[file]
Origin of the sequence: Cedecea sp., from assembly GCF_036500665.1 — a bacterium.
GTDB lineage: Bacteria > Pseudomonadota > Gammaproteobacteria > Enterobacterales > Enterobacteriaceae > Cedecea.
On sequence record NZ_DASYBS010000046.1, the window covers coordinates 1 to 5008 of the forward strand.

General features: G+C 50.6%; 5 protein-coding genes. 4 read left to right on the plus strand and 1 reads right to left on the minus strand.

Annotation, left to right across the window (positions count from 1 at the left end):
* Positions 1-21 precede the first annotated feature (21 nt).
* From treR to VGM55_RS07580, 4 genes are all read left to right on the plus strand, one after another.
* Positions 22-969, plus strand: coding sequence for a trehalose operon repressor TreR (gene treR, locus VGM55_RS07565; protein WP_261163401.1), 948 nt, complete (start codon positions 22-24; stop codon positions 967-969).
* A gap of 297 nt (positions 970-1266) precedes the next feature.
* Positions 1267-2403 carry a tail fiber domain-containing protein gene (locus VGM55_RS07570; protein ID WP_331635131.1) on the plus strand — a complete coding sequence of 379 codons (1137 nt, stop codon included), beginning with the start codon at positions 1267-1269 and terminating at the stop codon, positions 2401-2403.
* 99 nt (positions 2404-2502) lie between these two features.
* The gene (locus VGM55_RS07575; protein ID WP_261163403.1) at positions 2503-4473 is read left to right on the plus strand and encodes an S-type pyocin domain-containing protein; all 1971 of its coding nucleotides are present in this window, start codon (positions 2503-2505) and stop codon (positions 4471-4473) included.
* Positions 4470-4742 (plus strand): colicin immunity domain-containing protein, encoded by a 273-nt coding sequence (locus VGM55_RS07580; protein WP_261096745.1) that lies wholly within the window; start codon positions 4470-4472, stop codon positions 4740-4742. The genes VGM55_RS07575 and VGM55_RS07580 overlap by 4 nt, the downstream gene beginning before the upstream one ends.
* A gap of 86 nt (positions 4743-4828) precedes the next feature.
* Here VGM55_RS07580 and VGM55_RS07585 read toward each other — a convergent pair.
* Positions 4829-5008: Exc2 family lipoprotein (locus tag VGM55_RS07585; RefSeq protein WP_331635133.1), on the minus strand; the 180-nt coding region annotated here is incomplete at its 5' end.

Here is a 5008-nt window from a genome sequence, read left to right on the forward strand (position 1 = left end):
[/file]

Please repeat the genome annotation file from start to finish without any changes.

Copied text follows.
Origin of the sequence: Cedecea sp., from assembly GCF_036500665.1 — a bacterium.
GTDB lineage: Bacteria > Pseudomonadota > Gammaproteobacteria > Enterobacterales > Enterobacteriaceae > Cedecea.
On sequence record NZ_DASYBS010000046.1, the window covers coordinates 1 to 5008 of the forward strand.

General features: G+C 50.6%; 5 protein-coding genes. 4 read left to right on the plus strand and 1 reads right to left on the minus strand.

Annotation, left to right across the window (positions count from 1 at the left end):
* Positions 1-21 precede the first annotated feature (21 nt).
* From treR to VGM55_RS07580, 4 genes are all read left to right on the plus strand, one after another.
* Positions 22-969, plus strand: coding sequence for a trehalose operon repressor TreR (gene treR, locus VGM55_RS07565; protein WP_261163401.1), 948 nt, complete (start codon positions 22-24; stop codon positions 967-969).
* A gap of 297 nt (positions 970-1266) precedes the next feature.
* Positions 1267-2403 carry a tail fiber domain-containing protein gene (locus VGM55_RS07570; protein ID WP_331635131.1) on the plus strand — a complete coding sequence of 379 codons (1137 nt, stop codon included), beginning with the start codon at positions 1267-1269 and terminating at the stop codon, positions 2401-2403.
* 99 nt (positions 2404-2502) lie between these two features.
* The gene (locus VGM55_RS07575; protein ID WP_261163403.1) at positions 2503-4473 is read left to right on the plus strand and encodes an S-type pyocin domain-containing protein; all 1971 of its coding nucleotides are present in this window, start codon (positions 2503-2505) and stop codon (positions 4471-4473) included.
* Positions 4470-4742 (plus strand): colicin immunity domain-containing protein, encoded by a 273-nt coding sequence (locus VGM55_RS07580; protein WP_261096745.1) that lies wholly within the window; start codon positions 4470-4472, stop codon positions 4740-4742. The genes VGM55_RS07575 and VGM55_RS07580 overlap by 4 nt, the downstream gene beginning before the upstream one ends.
* A gap of 86 nt (positions 4743-4828) precedes the next feature.
* Here VGM55_RS07580 and VGM55_RS07585 read toward each other — a convergent pair.
* Positions 4829-5008: Exc2 family lipoprotein (locus tag VGM55_RS07585; RefSeq protein WP_331635133.1), on the minus strand; the 180-nt coding region annotated here is incomplete at its 5' end.

Here is a 5008-nt window from a genome sequence, read left to right on the forward strand (position 1 = left end):